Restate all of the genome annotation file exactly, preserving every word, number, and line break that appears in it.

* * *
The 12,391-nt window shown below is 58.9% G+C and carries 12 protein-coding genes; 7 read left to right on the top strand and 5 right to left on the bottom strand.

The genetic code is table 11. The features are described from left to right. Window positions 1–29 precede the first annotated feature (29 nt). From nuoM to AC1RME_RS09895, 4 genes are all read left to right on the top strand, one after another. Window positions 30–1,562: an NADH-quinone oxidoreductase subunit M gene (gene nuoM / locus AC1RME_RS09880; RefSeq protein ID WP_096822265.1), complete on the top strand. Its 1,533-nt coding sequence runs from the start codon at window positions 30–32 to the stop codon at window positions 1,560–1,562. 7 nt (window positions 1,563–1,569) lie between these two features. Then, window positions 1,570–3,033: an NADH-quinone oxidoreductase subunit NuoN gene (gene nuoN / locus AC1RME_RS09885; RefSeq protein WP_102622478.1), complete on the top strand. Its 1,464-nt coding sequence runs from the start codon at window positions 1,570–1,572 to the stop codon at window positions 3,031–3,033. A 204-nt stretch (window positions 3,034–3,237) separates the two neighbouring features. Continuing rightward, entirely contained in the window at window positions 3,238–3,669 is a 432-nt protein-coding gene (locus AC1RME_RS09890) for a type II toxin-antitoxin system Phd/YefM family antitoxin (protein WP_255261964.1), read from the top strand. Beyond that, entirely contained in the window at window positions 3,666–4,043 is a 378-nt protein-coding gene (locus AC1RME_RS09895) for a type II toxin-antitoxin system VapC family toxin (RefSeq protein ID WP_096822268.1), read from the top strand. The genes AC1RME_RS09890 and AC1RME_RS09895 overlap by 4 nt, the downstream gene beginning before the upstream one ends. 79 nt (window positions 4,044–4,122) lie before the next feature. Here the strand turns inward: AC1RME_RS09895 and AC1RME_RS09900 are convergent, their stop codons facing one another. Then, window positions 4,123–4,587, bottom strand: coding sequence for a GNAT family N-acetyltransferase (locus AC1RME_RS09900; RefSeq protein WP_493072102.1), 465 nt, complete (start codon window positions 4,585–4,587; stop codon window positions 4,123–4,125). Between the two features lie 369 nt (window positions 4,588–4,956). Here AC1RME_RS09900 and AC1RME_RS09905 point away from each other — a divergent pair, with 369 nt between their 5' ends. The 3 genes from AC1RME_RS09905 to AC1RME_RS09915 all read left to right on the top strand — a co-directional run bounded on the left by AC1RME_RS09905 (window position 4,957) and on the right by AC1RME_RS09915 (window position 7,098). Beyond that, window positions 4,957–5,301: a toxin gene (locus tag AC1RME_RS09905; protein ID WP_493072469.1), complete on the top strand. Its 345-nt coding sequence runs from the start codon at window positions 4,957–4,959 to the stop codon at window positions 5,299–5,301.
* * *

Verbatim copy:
The 12,391-nt window shown below is 58.9% G+C and carries 12 protein-coding genes; 7 read left to right on the top strand and 5 right to left on the bottom strand.

The genetic code is table 11. The features are described from left to right. Window positions 1–29 precede the first annotated feature (29 nt). From nuoM to AC1RME_RS09895, 4 genes are all read left to right on the top strand, one after another. Window positions 30–1,562: an NADH-quinone oxidoreductase subunit M gene (gene nuoM / locus AC1RME_RS09880; RefSeq protein ID WP_096822265.1), complete on the top strand. Its 1,533-nt coding sequence runs from the start codon at window positions 30–32 to the stop codon at window positions 1,560–1,562. 7 nt (window positions 1,563–1,569) lie between these two features. Then, window positions 1,570–3,033: an NADH-quinone oxidoreductase subunit NuoN gene (gene nuoN / locus AC1RME_RS09885; RefSeq protein WP_102622478.1), complete on the top strand. Its 1,464-nt coding sequence runs from the start codon at window positions 1,570–1,572 to the stop codon at window positions 3,031–3,033. A 204-nt stretch (window positions 3,034–3,237) separates the two neighbouring features. Continuing rightward, entirely contained in the window at window positions 3,238–3,669 is a 432-nt protein-coding gene (locus AC1RME_RS09890) for a type II toxin-antitoxin system Phd/YefM family antitoxin (protein WP_255261964.1), read from the top strand. Beyond that, entirely contained in the window at window positions 3,666–4,043 is a 378-nt protein-coding gene (locus AC1RME_RS09895) for a type II toxin-antitoxin system VapC family toxin (RefSeq protein ID WP_096822268.1), read from the top strand. The genes AC1RME_RS09890 and AC1RME_RS09895 overlap by 4 nt, the downstream gene beginning before the upstream one ends. 79 nt (window positions 4,044–4,122) lie before the next feature. Here the strand turns inward: AC1RME_RS09895 and AC1RME_RS09900 are convergent, their stop codons facing one another. Then, window positions 4,123–4,587, bottom strand: coding sequence for a GNAT family N-acetyltransferase (locus AC1RME_RS09900; RefSeq protein WP_493072102.1), 465 nt, complete (start codon window positions 4,585–4,587; stop codon window positions 4,123–4,125). Between the two features lie 369 nt (window positions 4,588–4,956). Here AC1RME_RS09900 and AC1RME_RS09905 point away from each other — a divergent pair, with 369 nt between their 5' ends. The 3 genes from AC1RME_RS09905 to AC1RME_RS09915 all read left to right on the top strand — a co-directional run bounded on the left by AC1RME_RS09905 (window position 4,957) and on the right by AC1RME_RS09915 (window position 7,098). Beyond that, window positions 4,957–5,301: a toxin gene (locus tag AC1RME_RS09905; protein ID WP_493072469.1), complete on the top strand. Its 345-nt coding sequence runs from the start codon at window positions 4,957–4,959 to the stop codon at window positions 5,299–5,301.